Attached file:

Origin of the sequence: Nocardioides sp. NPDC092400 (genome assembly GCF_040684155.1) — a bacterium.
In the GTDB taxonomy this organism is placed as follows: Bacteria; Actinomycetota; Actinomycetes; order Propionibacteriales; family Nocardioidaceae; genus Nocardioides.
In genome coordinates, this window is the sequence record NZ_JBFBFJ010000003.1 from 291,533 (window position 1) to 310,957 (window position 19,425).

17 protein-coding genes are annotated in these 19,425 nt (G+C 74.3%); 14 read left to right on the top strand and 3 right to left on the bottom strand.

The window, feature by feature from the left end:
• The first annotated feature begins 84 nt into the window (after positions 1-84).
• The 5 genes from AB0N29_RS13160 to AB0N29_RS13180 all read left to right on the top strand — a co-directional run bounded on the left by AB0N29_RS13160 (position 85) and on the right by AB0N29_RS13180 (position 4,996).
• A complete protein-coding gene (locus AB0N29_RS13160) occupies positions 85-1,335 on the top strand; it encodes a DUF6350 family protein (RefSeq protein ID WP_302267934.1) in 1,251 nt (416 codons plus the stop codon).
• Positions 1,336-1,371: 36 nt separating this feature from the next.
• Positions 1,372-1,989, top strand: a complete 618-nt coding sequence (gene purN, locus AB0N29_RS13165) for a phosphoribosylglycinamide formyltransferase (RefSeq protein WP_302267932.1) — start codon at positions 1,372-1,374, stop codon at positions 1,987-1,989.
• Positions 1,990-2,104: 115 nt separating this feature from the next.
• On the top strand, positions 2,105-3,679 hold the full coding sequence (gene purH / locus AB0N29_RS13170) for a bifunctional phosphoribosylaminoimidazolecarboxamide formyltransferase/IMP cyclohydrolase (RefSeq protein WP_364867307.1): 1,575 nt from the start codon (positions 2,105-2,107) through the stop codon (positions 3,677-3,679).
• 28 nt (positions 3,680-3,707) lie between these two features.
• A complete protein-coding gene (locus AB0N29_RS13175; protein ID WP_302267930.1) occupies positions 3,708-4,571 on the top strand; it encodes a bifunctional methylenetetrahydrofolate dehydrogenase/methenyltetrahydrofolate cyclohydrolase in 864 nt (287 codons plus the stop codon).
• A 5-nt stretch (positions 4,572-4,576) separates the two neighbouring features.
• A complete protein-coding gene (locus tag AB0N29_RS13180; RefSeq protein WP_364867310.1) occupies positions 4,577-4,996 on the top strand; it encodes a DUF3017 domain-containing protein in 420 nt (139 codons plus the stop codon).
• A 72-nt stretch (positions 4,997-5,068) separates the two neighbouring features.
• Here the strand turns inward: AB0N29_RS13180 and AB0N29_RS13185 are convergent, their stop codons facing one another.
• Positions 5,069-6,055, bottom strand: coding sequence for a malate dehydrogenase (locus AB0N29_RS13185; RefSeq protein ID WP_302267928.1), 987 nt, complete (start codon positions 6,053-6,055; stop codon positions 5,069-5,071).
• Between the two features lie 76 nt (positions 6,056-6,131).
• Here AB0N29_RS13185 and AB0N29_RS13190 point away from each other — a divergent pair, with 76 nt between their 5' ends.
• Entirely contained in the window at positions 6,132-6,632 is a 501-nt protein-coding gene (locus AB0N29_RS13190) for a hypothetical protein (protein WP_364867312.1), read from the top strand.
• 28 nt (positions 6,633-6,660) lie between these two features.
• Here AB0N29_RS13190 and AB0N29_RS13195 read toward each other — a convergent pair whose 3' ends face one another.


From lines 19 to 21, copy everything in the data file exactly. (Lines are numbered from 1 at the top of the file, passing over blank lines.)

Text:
• Positions 5,069-6,055, bottom strand: coding sequence for a malate dehydrogenase (locus AB0N29_RS13185; RefSeq protein ID WP_302267928.1), 987 nt, complete (start codon positions 6,053-6,055; stop codon positions 5,069-5,071).
• Between the two features lie 76 nt (positions 6,056-6,131).
• Here AB0N29_RS13185 and AB0N29_RS13190 point away from each other — a divergent pair, with 76 nt between their 5' ends.